Your camera may have outputs that let you playback directly to a television screen, or separate audio and video outputs or no outputs at all. Common ones would be an SDI (Serial Digital Interface) or HDMI (High Definition Multi-Media Interface). Whatever camera you get, if you want to playback on your TV screen or Field Monitor, you'll need to make sure the outputs and inputs are compatible. 


Whatever you shoot, you want to be able to see. Some cameras have LCD displays built into the back, others have displays that you add as extras, and some have ELF's or “Eye Level Finders” meaning you compose with your eye up to the camera rather than by looking at the back of the screen. With some sophisticated video setups its convenient for a number of people to watch what's being shot at once. If you plan on watching from a tent while your director of photography handles the camera, be sure your camera supports an external display. If you're going to be shooting in bright sunlight, an EVF is easier to see than an LCD on the camera's back.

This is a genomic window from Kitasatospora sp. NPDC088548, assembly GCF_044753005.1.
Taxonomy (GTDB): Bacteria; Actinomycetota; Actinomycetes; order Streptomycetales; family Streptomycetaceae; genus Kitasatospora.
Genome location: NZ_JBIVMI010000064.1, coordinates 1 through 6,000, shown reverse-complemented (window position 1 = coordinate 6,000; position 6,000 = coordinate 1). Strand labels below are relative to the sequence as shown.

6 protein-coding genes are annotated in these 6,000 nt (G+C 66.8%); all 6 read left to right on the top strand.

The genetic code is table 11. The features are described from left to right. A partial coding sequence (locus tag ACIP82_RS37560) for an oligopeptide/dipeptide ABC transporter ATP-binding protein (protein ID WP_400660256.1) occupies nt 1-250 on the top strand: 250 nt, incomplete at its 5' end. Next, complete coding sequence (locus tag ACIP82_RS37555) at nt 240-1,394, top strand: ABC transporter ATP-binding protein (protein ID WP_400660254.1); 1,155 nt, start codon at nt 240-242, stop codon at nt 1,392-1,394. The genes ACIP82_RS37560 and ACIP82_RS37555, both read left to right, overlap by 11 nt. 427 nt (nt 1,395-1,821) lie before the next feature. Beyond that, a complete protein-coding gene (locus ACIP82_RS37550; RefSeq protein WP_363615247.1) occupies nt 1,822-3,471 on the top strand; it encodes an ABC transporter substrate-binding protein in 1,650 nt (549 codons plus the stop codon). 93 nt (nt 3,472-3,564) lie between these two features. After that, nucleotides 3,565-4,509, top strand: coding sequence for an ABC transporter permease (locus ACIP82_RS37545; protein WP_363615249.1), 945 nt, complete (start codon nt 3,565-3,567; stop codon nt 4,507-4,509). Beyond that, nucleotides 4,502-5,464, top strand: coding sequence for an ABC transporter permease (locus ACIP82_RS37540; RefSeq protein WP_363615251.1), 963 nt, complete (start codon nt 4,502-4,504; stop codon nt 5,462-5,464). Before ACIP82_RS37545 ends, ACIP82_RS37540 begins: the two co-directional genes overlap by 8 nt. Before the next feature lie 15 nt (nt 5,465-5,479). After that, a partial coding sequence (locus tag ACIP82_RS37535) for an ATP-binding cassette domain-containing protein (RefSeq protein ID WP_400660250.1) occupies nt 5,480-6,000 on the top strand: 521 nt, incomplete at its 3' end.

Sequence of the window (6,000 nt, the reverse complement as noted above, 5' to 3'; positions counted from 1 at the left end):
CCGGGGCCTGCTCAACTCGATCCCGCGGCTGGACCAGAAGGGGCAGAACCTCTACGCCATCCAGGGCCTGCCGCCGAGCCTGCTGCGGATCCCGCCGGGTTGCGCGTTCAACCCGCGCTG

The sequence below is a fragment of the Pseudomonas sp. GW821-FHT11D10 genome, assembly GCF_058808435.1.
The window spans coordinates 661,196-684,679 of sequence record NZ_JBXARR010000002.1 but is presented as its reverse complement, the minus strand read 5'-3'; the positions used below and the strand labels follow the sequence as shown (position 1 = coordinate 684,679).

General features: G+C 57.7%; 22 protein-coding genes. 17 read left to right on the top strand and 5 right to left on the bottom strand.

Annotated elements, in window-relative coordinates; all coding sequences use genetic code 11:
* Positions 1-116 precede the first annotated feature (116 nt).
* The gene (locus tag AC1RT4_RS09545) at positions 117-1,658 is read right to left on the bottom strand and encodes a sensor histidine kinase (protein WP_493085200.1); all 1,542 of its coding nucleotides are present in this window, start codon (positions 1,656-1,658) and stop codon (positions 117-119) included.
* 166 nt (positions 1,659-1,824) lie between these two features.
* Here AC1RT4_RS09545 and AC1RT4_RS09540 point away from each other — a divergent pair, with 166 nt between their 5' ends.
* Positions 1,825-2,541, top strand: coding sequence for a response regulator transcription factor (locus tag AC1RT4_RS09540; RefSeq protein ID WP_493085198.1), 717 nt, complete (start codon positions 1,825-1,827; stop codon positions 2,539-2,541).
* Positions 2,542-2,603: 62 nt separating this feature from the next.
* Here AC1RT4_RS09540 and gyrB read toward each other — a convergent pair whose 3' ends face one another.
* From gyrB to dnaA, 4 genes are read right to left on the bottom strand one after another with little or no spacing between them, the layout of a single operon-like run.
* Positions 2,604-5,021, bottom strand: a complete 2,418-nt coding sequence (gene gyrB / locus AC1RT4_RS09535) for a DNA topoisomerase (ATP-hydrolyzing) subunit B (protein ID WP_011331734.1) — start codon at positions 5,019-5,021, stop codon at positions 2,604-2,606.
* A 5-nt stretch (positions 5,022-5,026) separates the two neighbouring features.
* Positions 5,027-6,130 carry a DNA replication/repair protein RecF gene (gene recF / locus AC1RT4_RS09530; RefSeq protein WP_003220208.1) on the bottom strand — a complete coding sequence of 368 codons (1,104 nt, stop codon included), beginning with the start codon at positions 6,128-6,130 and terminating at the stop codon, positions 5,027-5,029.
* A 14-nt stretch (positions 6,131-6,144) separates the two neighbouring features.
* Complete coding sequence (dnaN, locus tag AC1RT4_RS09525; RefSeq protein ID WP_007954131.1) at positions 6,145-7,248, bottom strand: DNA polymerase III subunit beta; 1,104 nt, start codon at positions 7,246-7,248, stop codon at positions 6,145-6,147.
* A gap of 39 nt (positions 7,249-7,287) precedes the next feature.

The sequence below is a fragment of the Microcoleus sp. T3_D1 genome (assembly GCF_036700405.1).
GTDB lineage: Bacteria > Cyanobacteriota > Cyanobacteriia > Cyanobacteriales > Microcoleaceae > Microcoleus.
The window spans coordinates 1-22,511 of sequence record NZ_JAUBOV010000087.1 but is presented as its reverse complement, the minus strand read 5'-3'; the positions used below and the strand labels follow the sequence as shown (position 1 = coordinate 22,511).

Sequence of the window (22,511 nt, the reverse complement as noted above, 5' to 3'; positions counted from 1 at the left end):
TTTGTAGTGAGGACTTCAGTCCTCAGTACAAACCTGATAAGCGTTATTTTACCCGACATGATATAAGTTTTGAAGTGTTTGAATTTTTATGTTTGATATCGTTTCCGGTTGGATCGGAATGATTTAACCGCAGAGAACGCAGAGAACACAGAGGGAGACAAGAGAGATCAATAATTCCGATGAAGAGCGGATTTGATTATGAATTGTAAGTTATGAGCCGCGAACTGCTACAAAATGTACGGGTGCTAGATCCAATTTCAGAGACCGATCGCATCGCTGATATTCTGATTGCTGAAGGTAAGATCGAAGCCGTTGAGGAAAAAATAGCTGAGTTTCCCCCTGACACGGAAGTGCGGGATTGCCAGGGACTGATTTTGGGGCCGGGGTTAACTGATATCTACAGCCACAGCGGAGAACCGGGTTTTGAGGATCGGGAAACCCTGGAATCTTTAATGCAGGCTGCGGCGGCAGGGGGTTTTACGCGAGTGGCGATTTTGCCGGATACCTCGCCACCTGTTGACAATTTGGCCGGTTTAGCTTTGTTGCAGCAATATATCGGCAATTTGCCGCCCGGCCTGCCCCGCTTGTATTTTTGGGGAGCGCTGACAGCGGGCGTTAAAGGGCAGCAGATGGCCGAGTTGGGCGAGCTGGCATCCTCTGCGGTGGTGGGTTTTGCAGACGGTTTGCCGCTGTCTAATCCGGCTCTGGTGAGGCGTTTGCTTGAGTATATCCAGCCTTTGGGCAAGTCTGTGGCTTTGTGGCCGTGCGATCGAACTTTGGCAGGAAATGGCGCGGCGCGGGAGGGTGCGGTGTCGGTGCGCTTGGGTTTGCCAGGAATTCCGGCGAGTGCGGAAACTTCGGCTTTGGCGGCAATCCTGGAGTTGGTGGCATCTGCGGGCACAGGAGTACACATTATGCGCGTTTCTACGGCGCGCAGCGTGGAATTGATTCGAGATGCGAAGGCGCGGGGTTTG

The weight of your camera matters not just when carrying it, but when buying accessories such as tripods and camera stabilizer mounts which are rated for a certain weight. You don't want to get everything in the field and then discover that your camera plus your fancy telephoto lens is too heavy for your tripod to hold still. 


The “best” equipment isn't always the best equipment for your project. Comparing camera specs in the store or online will help you find the cameras, lenses and gear that work best with each other and your horror movies.

“The most important thing an upcoming filmmaker can learn,” said Justin Benson. “Is when to scale back the attempted visual spectacle and let the story do the heavy lifting. The best example of this in horror is that if you don't have much money for practical FX or VFX, to augment them, your film will be more effective relying on conceptually frightening ideas. Sometimes even if you have the money, it's better to scale back and let those concepts simmer on your audiences brain.”

So go ahead, get the dog, get the jelly, get your camera, but spend most of your thoughts on how to tell a really good story.


Kyle Cassidy lives with his wife, Trillian, three cats and a lot of memory cards. He writes frequently about technology and has famously worked for free on occasion.